ALAN REED | The Sun
Casey Storm of Bardwell holds daughter Heidi as their family tours Western Baptist Hospital's Childbirth Center during the Childbirth Fair on Saturday. The Storms learned about programs like the hospital's sibling class to help children become better big siblings when a new child is born into the family. Heidi, 1 expects her new sister Jenna in November.
Casey and Nathan Storm of Bardwell saw Saturday’s Childbirth Fair at Western Baptist Hospital as a chance to visit a facility they might choose to deliver their daughter, who is due in November.
“We’re new to the area and had our daughter Heidi (1) when we lived in Missouri,” Casey Storm said. “It’s nice to be able to visit a hospital, talk to the doctors and nurses and people like lactation consultants that work there.”
The Storms waited in a line that stretched around the first and second lobby of Doctors’ Office Building 2, passing a well-behaved Heidi back and forth. They met doctors and nurses who could deliver their daughter and provide health care for her as she grows, learned about car seat installation, registered for prizes and filled a bag full of baby care items given away at the booths around the lobby.
“One reason we wanted to come was to get a tour of the birthing center,” Nathan Storm said.
Casey Storm said she was impressed with the facility and staff. She added she would feel comfortable having her baby at WBH.
“The free stuff will come in very handy,” she said patting her swag bag. “We have formula, diapers, lotions, diaper cream. This is our second childbirth fair. We went to one in Missouri and it had a lot of free stuff. Both helped us learn about a lot of what is available in the communities.”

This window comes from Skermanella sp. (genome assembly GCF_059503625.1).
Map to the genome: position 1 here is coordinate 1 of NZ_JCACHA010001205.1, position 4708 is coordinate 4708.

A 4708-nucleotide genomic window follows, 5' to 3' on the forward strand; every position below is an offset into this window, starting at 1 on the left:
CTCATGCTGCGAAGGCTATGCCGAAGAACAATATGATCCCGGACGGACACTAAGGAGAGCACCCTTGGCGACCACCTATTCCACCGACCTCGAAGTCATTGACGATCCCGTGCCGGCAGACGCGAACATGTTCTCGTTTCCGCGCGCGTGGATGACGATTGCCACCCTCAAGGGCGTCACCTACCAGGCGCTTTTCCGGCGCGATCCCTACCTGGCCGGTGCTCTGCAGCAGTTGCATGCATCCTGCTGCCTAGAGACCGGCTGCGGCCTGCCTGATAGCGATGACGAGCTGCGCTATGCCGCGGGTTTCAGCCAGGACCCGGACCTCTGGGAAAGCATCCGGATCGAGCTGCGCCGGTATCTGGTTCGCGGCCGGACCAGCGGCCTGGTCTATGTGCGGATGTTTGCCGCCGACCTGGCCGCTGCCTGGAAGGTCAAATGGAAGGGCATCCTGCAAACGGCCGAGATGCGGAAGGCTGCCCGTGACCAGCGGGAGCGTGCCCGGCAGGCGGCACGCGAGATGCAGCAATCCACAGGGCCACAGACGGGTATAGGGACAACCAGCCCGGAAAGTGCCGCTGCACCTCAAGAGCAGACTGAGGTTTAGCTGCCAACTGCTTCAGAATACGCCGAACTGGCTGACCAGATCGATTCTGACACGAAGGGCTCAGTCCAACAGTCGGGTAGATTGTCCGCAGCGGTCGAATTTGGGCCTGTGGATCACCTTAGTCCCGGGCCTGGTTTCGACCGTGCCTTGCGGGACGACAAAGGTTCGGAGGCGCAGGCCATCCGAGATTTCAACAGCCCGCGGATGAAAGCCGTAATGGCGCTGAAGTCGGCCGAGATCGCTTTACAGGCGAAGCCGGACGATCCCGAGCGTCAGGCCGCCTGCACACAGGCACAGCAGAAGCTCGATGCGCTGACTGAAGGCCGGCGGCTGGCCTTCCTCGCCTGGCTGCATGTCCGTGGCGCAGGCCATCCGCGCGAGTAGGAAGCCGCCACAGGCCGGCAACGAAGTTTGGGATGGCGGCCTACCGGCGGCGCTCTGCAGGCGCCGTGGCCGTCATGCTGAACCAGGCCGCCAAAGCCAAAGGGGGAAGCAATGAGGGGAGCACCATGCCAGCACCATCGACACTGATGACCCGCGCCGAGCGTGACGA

Brittany Tapp answered the Storms’ questions about child seat installation and requirements under Kentucky law. She is a certified car seat installer for the Marshall County Health Department.
“People who do safety checks see that nearly 100 percent of all seats without professional installation are installed incorrectly. We encourage everyone to go to their local fire department, police station or health department and get it checked before you put a baby in,” Tapp said.
Tapp told the Storms that most police stations, fire departments or health departments offer free professional installation. She encouraged them and all parents to call for appointments.
Neonatologist Dr. Edward O’Neill told parents such as the Storms about the hospital’s new Neonatal Intensive Care Unit for children born needing extra health care.
“We’re here to let parents know they can stay here if a child is born prematurely or with health problems,” O’Neill said. “A lot of parents still don’t know about us, especially if they had a baby before that had to be taken to Nashville or Louisville.”
Nurse Cindy Divine talked to the Storms about classes offered to parents by the hospital.
“We have all kinds of classes on childbirth. We have relaxation from within as you go through the labor and delivery process, breastfeeding classes with our lactation consultants, sibling classes for families with siblings, grandparenting classes and a lot more,” Divine said. “People ask us about the classes and we take them on the tour of the facility.”
On the tour, parents see the rooms where they may choose to deliver a baby, the nursery, the NICU and meet with the staff in the birthing center.
“Parents see the nursery and the delivery and recovery areas,” Divine said. “It’s good to let them see because it relieves their anxieties and tensions.”